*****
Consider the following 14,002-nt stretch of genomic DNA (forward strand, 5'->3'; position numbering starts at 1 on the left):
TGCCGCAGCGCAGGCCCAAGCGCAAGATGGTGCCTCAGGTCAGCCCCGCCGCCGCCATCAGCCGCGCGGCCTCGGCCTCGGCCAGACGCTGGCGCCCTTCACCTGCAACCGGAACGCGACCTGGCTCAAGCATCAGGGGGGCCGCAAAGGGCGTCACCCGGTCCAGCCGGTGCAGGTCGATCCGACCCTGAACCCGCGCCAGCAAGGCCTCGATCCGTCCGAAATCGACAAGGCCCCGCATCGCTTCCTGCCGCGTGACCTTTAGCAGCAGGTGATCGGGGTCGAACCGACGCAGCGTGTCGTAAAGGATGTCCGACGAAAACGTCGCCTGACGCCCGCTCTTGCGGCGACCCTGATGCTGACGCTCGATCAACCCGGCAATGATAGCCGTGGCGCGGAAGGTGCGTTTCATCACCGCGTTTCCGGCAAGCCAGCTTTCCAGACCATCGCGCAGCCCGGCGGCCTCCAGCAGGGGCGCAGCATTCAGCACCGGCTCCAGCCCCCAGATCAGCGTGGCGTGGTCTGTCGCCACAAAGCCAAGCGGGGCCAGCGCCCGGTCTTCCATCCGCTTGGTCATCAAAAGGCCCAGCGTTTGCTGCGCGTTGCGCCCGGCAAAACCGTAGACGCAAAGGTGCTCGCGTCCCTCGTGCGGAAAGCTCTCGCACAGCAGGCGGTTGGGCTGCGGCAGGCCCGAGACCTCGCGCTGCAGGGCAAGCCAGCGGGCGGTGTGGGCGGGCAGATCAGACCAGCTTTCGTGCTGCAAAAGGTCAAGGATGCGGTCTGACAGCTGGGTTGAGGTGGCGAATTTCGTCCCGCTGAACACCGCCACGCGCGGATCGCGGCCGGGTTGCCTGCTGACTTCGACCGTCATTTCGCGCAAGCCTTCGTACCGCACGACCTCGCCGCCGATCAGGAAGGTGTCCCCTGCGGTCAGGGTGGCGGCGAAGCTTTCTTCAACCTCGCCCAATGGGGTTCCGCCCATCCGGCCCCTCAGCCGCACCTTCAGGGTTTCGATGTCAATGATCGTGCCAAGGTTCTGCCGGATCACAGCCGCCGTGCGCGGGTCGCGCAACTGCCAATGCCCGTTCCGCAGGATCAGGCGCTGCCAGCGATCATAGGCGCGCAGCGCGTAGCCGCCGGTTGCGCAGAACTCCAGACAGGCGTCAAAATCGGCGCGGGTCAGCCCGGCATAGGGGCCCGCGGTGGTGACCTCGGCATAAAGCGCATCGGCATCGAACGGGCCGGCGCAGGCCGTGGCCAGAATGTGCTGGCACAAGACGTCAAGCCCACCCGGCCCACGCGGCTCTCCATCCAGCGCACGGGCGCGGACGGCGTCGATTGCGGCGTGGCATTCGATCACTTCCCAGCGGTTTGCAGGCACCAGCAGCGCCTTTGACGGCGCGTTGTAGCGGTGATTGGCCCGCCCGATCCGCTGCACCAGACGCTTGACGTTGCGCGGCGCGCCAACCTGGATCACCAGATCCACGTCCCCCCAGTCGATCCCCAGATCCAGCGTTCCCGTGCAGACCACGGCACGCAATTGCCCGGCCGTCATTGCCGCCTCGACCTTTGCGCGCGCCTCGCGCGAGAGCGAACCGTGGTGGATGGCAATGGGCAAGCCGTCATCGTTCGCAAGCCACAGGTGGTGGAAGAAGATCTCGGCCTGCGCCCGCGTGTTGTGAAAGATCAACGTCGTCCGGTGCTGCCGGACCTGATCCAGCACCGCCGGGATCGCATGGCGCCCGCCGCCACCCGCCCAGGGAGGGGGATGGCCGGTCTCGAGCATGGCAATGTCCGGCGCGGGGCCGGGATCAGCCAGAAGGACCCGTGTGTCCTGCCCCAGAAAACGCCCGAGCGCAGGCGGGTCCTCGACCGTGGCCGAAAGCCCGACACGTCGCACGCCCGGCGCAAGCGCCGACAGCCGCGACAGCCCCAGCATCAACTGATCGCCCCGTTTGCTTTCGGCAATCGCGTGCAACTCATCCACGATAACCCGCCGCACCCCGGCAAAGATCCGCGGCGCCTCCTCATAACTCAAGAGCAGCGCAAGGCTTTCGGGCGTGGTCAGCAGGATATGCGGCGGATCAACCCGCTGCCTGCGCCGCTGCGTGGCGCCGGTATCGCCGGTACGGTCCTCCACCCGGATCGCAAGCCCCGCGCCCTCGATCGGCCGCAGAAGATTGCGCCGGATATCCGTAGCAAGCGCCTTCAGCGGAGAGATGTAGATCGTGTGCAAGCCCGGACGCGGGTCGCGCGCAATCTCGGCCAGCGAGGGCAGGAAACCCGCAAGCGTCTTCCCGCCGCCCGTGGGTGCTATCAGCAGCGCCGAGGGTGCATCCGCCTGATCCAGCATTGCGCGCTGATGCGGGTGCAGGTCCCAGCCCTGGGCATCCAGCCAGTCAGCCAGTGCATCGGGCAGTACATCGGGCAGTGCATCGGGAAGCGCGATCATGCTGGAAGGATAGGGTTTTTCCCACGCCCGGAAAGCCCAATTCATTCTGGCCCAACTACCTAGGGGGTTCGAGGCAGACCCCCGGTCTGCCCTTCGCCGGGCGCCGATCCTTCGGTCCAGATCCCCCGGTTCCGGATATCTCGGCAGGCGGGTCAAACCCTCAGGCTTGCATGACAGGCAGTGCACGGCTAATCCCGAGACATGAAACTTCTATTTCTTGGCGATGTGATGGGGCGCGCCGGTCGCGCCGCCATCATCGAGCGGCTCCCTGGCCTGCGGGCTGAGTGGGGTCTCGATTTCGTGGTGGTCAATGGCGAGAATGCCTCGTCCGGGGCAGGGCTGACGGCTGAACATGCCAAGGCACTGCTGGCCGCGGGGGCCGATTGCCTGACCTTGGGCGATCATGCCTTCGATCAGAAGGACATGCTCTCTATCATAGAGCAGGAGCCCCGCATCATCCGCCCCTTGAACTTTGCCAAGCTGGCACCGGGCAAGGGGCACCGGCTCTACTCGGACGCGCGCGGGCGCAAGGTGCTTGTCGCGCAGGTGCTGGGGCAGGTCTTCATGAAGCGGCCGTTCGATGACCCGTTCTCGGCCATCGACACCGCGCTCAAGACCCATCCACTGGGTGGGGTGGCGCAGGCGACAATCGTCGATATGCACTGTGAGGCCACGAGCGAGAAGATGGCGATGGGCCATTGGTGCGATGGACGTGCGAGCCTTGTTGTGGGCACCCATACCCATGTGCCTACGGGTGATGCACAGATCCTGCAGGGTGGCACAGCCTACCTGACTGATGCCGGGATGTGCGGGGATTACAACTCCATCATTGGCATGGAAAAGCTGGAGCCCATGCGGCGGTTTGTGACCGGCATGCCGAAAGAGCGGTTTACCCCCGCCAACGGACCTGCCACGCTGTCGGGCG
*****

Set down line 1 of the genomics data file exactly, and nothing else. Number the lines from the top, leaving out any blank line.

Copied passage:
Consider the following 14,002-nt stretch of genomic DNA (forward strand, 5'->3'; position numbering starts at 1 on the left):